- Could Open Banking support mortgage prisoners who are unable to get new deals? Read more.
- And moreover, could Open Banking help consumers who are reluctant to switch providers but may be paying over the odds for their services? Read more.
Open Banking Abroad
Research conducted by FinTech Frollo has suggested that consumers are excited about the tangible benefits that Open Banking (brough through the Australian Consumer Data Rights), can bring. The ability to verify income and affordability was the most popular response amongst business owners, while aggregation of accounts was the most popular for consumers.
Frollo, CEO, Gareth Gumbley explained that he thinks the biggest impact will be on the mortgage market.
Andrew Gilboy of GoCardless notes that just as cheques were popular with consumer in the 80s and 90s and debit cards have been popular over the last fifteen years or so, so they too, will make room for Open Banking. He writes that some of the biggest brands in the US who use subscriptions could prove to be the driving force behind the adoption of Open Banking.
News via Forbes
Open Banking Expo have delved into FinTech advancements in Sout America to gauge the state of the market. They write that good progress has been made in Mexico and in the more regulator run Brazil. Chile and Colombia are expected to be the next two countries to dip their toes in the Open Banking water.
News via Open Banking Expo
The Bank of England has confirmed that it evaluating the need for a central bank digital currency (CBDC), or “Britcoin”).
It has been stated that should a digital coin be released, that it must be as a complement to cash, and not a replacement. Fears have also been raised over the last few weeks over the potential damage to the environment. Mining for digital coins such as Bitcoin has been shown to have the same energy usage as a medium size company. The Bank of England’s Director of FinTech has however stated, that it will work in conjunction with the UK’s transition to net-zero emissions and will not be highly energy consumptive.
Should it be launched, the coin would also be a ‘stablecoin’, ie, pegged to the British pound. This will rule out some of the wild swings in price that are traditionally associated with digital coins.
While there are several potential benefits, such as lower costs and the opportunity for the Bank of England to compile real time spending data, there are also the implied security risks that come with a digital asset that need to be overcome prior to launch.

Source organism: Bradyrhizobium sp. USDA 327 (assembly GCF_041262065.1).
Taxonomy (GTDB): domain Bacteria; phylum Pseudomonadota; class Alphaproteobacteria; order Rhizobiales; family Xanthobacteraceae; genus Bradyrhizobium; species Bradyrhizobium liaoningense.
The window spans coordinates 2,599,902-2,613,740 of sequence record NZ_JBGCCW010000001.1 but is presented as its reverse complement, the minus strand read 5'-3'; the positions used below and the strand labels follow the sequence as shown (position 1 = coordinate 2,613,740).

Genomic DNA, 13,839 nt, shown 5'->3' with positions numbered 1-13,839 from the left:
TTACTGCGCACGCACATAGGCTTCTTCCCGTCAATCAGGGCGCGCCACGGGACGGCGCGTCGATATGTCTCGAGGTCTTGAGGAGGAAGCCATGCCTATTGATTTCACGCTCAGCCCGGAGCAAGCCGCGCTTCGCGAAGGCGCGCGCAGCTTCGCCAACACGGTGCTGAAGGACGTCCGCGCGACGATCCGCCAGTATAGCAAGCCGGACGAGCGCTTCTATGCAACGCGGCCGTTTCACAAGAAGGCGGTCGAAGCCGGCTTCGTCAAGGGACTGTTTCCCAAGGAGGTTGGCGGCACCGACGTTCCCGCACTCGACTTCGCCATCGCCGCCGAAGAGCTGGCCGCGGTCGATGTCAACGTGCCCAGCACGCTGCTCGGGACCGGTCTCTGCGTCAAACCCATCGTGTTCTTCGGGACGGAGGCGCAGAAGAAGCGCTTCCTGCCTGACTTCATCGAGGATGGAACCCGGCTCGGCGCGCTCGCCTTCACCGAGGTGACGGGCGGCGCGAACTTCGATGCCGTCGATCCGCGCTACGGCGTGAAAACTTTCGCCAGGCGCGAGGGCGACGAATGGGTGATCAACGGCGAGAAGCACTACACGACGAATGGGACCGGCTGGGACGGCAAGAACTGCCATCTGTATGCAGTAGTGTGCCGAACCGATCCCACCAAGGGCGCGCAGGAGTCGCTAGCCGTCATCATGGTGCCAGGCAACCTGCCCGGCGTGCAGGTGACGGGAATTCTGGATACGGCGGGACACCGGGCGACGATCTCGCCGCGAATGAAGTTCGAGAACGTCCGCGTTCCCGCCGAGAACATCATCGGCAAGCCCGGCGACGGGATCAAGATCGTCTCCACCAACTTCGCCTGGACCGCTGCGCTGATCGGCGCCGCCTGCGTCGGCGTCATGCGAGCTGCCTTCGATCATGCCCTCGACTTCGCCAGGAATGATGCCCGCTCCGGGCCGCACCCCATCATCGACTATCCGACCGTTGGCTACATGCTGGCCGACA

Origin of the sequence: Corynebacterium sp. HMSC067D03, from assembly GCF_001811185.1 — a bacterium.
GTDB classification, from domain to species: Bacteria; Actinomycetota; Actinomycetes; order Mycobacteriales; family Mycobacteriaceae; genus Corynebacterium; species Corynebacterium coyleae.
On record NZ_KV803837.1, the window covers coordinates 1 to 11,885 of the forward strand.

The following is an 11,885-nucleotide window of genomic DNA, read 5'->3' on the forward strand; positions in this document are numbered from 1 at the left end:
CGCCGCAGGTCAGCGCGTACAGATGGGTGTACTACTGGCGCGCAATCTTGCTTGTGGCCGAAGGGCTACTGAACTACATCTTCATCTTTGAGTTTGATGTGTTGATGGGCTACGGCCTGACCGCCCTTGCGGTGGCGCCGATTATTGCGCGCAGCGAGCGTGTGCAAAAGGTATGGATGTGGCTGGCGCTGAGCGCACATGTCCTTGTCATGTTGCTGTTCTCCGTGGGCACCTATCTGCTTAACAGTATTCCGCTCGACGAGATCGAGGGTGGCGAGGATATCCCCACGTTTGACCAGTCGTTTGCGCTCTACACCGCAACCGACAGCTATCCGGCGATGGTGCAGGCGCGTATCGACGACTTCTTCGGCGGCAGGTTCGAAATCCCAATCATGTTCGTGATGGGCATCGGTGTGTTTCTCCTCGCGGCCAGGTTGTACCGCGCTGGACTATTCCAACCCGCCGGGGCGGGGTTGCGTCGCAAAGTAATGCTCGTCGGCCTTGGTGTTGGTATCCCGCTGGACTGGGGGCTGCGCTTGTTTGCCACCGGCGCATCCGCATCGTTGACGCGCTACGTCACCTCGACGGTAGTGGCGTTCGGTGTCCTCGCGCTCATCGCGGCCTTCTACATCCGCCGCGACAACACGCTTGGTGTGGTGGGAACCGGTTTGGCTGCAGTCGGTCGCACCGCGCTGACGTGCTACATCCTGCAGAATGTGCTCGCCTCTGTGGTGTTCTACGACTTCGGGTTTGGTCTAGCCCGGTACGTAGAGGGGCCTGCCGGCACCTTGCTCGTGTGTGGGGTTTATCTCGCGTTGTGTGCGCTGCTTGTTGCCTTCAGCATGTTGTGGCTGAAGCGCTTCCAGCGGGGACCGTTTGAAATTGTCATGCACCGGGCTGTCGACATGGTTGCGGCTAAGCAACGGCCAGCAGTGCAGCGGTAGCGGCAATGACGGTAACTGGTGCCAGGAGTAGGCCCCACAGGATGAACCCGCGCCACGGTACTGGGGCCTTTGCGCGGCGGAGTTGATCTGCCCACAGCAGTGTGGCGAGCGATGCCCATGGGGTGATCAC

Separately, the FCA has chided crypto firms and wallets for their lax attitude to AML and CTF regulations.
Best of the rest in finance
- Americans continue to trust banks over FinTech’s, government agencies and big tech. Read more
- What impact will Covid mortgage holidays have on individual’s credit reports? Read more [paywall]
- Covid fears drove a 12% increase in the use of contactless tech in 2020. Read more
- Lloyds Banking Group is to make a further round of branch closures. Read more
Both the Scottish and UK Government have been pledging their support to the FinTech sector this month. Digit report that £124m was invested in smaller tech companies with the tech sector as a whole representing 44% of all investment.
Mark Sterritt, UK Network Director – Devolved Nations at the British Business Bank, said:
Last year saw a record number of small businesses receiving equity investment in Scotland, placing the country ahead of other parts of the UK with the exception of London. Our analysis suggests this has continued on into 2021, as the Scottish economy recovers, and investor confidence returns.
Meanwhile, the Economic Secretary to the Treasury, John Glen, has been giving the sector a vote of confidence while making an appearance at the City & Financial Global’s City Week 2021: Financing A Sustainable Global Recovery conference.
He explained that last year it had commissioned a fintech strategic review and was taking forward a number of actions that were recommended in the review.
These include help for fintech firms to recruit the best talent for our new scale up visas scheme or regulatory scale walks that will enhance support for early stage fintech firms and help for UK fintech firms to launch overseas.
This is another key element of our vision for the future of financial services, and that’s because as a country with a globally leading fintech industry, we will be missing a trick, if we fail to build on our strengths in this area.
News via FT Adviser [paywall]
Indeed, the FinTech sector in the UK has been a remarkable success story. Last month, an AI startup called Tractable became the 100th UK unicorn – that is, a private company with a $1 billion valuation. The UK is the only country after the US and China to have 100 unicorns. 13 UK unicorns have been created already in 2021, compared to just 7 in 2020.
News via AltFi